|Native to||India, Pakistan|
|Region||Kathiawar (Gujarat), Sindh|
1.8 Million (2014)
|Arabic script, Gujarati script, Nastaliq script, Roman Memon|
Memoni (ميموني, મેમોની) is an Indo-Aryan language spoken by Kathiawari Memons from the Kathiawar region of Gujarat, India.
Memon people are a subgroup or an ethnic group that originated in north-western India. After the Indian partition in 1947, Memons of the Kathiawar region migrated to neighboring states, cities and towns within India, but a large number of Memons settled in Karachi, Pakistan, Sri Lanka, South Africa, Malawi, Kenya and even United States and Canada.
The true origin of the Memoni language is still debated among the historians of the region. Memon people speak the language in different styles or accent due to the influence of other languages in areas of settlement. Basically Memoni language is the mixture of Sindhi, Kutchi and Gujarati Languages. Memoni language does not have its alphabetical system of reading and writing, nor having its literature and dictionary. But the language is spoken and inherited by the generations of the Memon people. Due to this reason, Memoni language is differentiated among the speakers in the Memon community. Lately, Haji Mohammed Husein Abdel Kareem Nagani invented the alphabet of Memon language to bring the Memoni language to its highest standard like other major languages in the world.
The Memon community is generally divided into three major subgroups such as Kathiawari Memons (speak the Memoni language) Sindhi Memons (speak the Sindhi language) and Kutchi Memons (speak the Kutchi language). Memons originating in Kathiawar region are simply called Kathiawari Memons and they speak the Memoni language. Memon people from this particular region were largely Muslims that followed the Hanafi Islam.
Sindhi and Kutchi languages are spoken by both Muslims and non-Muslims, in contrast to the Memoni language, which is exclusively spoken by Memons of Kathiawar origin, who are almost entirely Muslims.
In stress, intonation, and everyday speech, Memoni is very similar to Sindhi or Kutchi, but it borrows extensively from Gujarati, Hindustani and Arabic language. Like most languages of the Indian subcontinent the sentence structure of Memoni generally follows subject–object–verb order. Especially in Pakistan, Memoni language has adopted many Urdu words and phrases. Even between different villages of Kathiawar, variations arose.
The most nouns have a grammatical gender, either masculine or feminine and often have singular and plural forms. The Memons borrow vast majorities of the nouns from Hindustani (mixture of Urdu & Hindi) languages and lately extensive use of English vocabulary.
|vegetables||bakalo (m)||bhaji||saag bhaji ( bhakalo )||Shaak bhaji||sabzi(f) sabzian|
|bed||Palang (m)||Palang (m)/ Khata (f)||Khatlo/Palang||Khatlo||chaarpaee/ Palang (f)|
|mirror||aariso (m) aarisa (p) / Aaino||aarsi (f) / aaino (m)||aariso||aarisa (m)||aaena (m)||?|
|door||dervazo (m) dervazaa (p) (Kamaar - Room Doors)||darwazo/dar||darvajo||darwajo||dervaza (m) dervazey (p)|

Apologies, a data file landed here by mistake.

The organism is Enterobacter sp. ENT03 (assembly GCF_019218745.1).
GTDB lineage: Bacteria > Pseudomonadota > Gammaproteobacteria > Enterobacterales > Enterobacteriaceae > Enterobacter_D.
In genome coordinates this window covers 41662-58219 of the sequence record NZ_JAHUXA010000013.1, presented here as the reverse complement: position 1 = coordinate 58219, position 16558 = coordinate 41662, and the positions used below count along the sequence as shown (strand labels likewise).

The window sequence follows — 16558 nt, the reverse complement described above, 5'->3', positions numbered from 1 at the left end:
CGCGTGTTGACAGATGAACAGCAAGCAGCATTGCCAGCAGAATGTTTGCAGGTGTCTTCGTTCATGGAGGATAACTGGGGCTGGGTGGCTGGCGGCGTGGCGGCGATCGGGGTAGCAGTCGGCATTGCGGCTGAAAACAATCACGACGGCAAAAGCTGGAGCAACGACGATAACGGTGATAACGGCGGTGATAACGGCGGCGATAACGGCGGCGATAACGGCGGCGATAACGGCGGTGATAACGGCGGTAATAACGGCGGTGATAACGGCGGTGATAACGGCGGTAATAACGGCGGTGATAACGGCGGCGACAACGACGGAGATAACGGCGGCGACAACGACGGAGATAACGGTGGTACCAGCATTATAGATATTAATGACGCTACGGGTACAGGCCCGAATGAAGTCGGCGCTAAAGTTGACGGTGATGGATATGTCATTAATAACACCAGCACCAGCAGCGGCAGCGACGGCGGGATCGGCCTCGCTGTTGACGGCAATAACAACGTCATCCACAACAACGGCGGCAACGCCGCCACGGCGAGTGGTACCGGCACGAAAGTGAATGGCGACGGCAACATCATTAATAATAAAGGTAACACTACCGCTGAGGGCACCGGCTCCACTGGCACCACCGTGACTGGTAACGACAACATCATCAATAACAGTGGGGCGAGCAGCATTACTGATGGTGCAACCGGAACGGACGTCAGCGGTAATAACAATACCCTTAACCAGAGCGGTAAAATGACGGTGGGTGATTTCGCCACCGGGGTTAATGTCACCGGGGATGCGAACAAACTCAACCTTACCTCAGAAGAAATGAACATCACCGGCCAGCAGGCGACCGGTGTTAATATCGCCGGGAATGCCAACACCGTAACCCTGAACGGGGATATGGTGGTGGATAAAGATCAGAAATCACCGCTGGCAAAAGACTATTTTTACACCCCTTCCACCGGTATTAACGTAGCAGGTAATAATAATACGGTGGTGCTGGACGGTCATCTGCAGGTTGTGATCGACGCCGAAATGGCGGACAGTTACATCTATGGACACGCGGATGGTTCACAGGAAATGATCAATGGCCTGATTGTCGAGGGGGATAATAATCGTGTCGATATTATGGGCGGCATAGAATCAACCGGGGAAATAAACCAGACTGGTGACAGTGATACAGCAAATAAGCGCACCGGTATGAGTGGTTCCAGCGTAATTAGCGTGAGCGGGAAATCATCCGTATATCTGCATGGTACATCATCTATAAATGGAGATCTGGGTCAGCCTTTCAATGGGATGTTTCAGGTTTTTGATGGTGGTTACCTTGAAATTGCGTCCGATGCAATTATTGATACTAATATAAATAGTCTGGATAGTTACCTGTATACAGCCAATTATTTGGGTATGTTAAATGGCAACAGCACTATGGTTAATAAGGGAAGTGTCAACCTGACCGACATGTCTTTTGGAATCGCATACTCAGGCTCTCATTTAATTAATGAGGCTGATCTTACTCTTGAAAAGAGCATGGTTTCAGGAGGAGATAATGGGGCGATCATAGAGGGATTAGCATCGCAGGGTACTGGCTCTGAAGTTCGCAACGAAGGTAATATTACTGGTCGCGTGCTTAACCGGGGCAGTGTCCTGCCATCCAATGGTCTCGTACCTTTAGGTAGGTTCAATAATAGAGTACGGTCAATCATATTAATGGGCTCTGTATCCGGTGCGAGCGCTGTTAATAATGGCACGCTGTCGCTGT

|man||marhu (m) marhu (p)||maanhu||maru||manas/purush||admi (m) admion (p)|
|boy||chhokro (m) chokraa (p)||chhokro (m) chokraa (p)||chhokro||choro/chokra||larka (m) larkey (p)|
|girl||chhokree (f) chokriyun (p)||chhokree (f) chokryiun (p)||chhokree||chokri (f) chokriun||larki (f) larkian (p)|
|woman also wife||bairee (f) bairiyun (p)||mayee (f) mayuun (p)||bairi||bairi/patni/wavh||aurat (f) auratayn (p) bivi/ patni|
There is no equivalent for the definite article ‘the’, and the indefinite article ‘a’ is further inflected as masculine or feminine with its object.
The second person nominative pronoun ‘you’ is expressed two different ways: the polite form ‘aaen’ (cognate with ‘avheen’ in standard Sindhi), generally used for respected strangers, the elderly, parents and older relatives, and the familiar form ‘tu’, used among close friends and when addressing subordinates. The accusative, possessive and reflexive pronouns are often inflected for masculine and feminine and their gender must agree with their referents.
See Urdu Pronouns
|You (polite) singular or
|you (informal or intimate)||tu||tu/tun||tu||tu|
In most Indic languages the third person such as, he, she, it and they and the demonstrative pronouns this, these, that, those same pronouns are used and they are divided into two categories; one for a near object or person and the other for a far object or person.
|She, He, it, they, this, these (near)||ee / hee||hee/ehyo(m) hiye/ehya(f)||hee||aa|
|She, He, it, they, that, those (far)||ou / hoo||hoo/uhwo (m), hoowa/uhwa (f)||hoo||pela|
No significant differences are among the object, possessive and reflexive pronouns. In addition these pronouns are further inflected for masculine and feminine and must agree to the object (noun, pronouns, adjective and adverbs).
The verbs generally conjugated according to person, number, tense, aspect, mood and voice. They may also agree with the person gender, and/or number of some of their other arguments, including the object. The verb generally appears at the end of the sentence.
Like English, the position of the adjectives nearly always appears immediately before the noun and they are modified and often inflected for masculine and feminine and must be agree to the noun that follows. The proposition generally comes after a noun or a verb.
In the past there was some attempt to write the Memoni dialect using Gujarati and later in Urdu script with little success. Some attempt has been made to write Memoni using the Latin script.